Arduino's Alvik Robot

(and of course, more boards!)

Hello, readers! It’s David, taking over the newsletter again with more boards, boards, boards (and also Alvik, and also Alvik) (sing it to this tune)! Last time around I promised some big updates from Arduino, in the form of both the aforementioned robot, and their latest Nano board. In addition, we’ve got an even tinier Matter-capable board from Seeed, and some tutorials to help you kick off your summer projects!

Arduino’s new Alvik robot. (Photo by David Groom)

Table of Contents


This one has been in the works for a while – in fact I was lucky enough to get a sneak peek of it way back in October on a visit to Arduino’s offices in Turin, Italy, after Maker Faire Rome! And now it’s finally available for all to enjoy, and I do mean all: thanks to block-based programming (coming soon) and MicroPython support, Arduino’s new bot should appeal to a wide range of makers, from elementary school students to seasoned pros. Unlike other Arduino products that might only blink out of the box, Alvik comes pre-programmed with several great demos, including line following and the ability to choreograph a sequence of movements using the built-in capacitive buttons. Once you’ve played around with the included examples, you can dive right into their code with the Arduino Lab for MicroPython editor, seeing how they work and bending them to your will thanks to the MicroPython firmware already installed on the built-in Nano ESP32 board. With onboard sensors, locomotion, and power, plus Grove, Qwiic, and even LEGO compatibility, Alvik is more than just a cute little bot – it’s an entire platform for enabling your robotic dreams – and is available now at Digi-Key – let us know what you create with yours!

Nano Matter

Although it has a built-in STM32, Alvik uses Arduino’s recently-released Nano ESP32 as its “brain”, but Arduino have launched an even newer Nano with their latest “Community Preview” board: the Nano Matter. A new partnership with Silicon Labs brings the 32-bit Arm Cortex-M33-based MGM240S to the Nano form factor, and along with it, 802.15.4 (Thread) support, making it the perfect way to get started with the new Thread-based Matter IoT and home automation standard. Note that as a “Community Preview” product, the Matter board requires installation via a Boards Manager JSON file – a practice usually reserved for non-Arduino products – so if you are just getting started with Arduino, you might want to focus on something like the UNO R4 instead – but if you’re ready to get your hands dirty and want to extend your Matter-based home automation system’s capabilities, you can jump in right now!


Moving onto other (ahem) matters, next up is Seeed’s latest ESP32-C6-based XIAO. This dual-RISC-V design features 2.4GHz Wi-Fi 6, Bluetooth 5.3, Zigbee, and 802.15.4 (Thread) support, meaning another powerful Matter target for your home automation needs. Like Arduino’s Matter board, the C6 is fairly cutting edge, and most appropriate for makers with a modicum of experience with the Arduino IDE and C++. At around $5 a pop, it’s easy to envision sprinkling these around the connected home, and with built-in LiPo battery management and deep sleep mode (plus code examples!), you could deploy them in all sorts of interesting places, without having to worry too much about how to power them.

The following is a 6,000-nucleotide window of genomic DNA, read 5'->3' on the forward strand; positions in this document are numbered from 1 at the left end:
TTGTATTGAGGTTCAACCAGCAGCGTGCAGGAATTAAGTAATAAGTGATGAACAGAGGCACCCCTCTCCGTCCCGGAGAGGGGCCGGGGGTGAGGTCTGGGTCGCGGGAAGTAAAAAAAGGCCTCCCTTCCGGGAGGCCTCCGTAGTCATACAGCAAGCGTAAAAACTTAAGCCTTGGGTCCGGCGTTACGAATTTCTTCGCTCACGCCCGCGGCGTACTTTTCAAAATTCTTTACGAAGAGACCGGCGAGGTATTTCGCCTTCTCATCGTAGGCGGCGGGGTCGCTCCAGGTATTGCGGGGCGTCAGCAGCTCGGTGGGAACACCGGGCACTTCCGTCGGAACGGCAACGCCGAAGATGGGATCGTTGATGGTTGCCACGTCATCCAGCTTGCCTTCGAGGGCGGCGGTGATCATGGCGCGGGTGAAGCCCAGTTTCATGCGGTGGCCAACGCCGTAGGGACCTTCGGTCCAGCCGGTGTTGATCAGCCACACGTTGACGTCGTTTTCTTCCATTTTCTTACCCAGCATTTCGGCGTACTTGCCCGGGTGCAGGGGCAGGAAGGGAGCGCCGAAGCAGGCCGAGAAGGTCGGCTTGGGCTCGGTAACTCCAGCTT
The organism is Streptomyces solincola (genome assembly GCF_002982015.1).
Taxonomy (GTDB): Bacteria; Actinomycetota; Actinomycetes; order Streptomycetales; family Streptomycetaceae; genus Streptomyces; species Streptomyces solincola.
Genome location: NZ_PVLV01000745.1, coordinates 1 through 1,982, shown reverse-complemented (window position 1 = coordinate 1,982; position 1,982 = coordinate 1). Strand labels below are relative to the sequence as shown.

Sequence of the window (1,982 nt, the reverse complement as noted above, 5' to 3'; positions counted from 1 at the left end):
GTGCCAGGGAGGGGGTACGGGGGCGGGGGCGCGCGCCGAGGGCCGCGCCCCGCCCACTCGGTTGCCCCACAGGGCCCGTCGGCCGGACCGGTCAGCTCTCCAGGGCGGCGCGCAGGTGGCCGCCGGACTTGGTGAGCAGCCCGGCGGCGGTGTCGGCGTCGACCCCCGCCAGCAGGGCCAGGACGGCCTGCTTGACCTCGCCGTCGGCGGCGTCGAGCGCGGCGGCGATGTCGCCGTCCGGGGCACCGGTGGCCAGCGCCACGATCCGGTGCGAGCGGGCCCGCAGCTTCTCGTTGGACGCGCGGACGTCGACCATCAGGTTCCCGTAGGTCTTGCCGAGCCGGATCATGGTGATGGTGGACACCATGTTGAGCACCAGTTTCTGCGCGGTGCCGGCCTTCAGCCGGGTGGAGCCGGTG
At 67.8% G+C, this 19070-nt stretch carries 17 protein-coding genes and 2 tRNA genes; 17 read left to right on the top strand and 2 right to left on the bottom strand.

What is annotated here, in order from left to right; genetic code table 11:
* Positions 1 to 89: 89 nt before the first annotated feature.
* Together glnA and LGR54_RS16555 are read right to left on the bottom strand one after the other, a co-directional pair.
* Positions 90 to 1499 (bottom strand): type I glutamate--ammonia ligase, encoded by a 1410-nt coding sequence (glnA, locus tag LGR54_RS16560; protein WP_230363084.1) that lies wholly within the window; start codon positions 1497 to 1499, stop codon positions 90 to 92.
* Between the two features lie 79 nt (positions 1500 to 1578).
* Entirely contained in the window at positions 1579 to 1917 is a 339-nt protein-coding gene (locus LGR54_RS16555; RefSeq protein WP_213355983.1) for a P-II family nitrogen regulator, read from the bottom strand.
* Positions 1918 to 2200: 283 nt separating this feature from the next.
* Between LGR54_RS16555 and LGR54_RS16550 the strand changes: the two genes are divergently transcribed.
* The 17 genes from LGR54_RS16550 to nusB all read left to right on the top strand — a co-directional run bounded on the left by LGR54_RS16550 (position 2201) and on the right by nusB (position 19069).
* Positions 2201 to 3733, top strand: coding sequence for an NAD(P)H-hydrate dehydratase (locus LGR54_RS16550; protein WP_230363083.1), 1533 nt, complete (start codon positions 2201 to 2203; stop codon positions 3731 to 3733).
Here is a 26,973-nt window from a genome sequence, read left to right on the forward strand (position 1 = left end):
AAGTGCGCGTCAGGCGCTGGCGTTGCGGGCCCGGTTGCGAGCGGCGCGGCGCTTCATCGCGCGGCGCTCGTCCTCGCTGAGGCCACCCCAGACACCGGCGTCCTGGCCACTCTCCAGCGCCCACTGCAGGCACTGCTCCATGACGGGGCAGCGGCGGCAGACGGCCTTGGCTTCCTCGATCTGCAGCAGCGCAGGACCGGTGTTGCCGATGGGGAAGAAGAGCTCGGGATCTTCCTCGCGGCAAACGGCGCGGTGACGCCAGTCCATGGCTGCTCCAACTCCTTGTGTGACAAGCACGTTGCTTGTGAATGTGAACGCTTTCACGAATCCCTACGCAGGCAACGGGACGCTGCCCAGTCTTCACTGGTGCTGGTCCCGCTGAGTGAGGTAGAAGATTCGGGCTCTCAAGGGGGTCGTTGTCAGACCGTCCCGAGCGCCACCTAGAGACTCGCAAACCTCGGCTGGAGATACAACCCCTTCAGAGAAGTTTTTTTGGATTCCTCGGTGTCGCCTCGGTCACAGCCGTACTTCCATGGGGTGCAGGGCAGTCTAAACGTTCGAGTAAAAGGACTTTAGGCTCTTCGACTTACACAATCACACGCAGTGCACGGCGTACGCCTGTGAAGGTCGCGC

As you’ve probably noticed by now, I’m really great at segues and puns, so I don’t even need to try to come up with a clever way to link the above Matter boards with this great new tutorial from Seeed about how you can combine their ESP32-based XIAO boards with Espressif’s web-based ESPLaunchPad firmware flashing tool, but if I did, it would probably be something about how it doesn’t “matter” if you can’t code because they walk you through deploying premade firmware to get up and running with Matter in no time at all.

 And speaking of tutorials to help you control lights, our friend Natasha “TechnoChic” Dzurny is working on a great series of videos about animating LEDs with the BBC micro:bit and Make Code block-based programming language. Even if you’ve never written a line of code or touched an LED before, Natasha’s got you covered, from the basics through powering and battle-hardening your projects for maximum wearability!

Launch Party for Make: V89

If you missed attending the Make: Launch Party for Volume 89, the Retro Tech issue, here’s a recording, which features some of the authors from that issue talking about their projects.

Ayyyyyy Ayeeeee

Last week in a magazine production meeting, we were talking about the best, funniest, and craziest uses of AI that we’d seen recently, we well as tossing around ideas for pranks and satire, like Prompt Brush in which a human artist responds to “prompts” by “generating” art the old-fashioned way. What’s the most brilliant or absurd use of AI you’ve seen? Let me know via [email protected]!

Until next time,

David J. Groom, AI Skeptic and Practitioner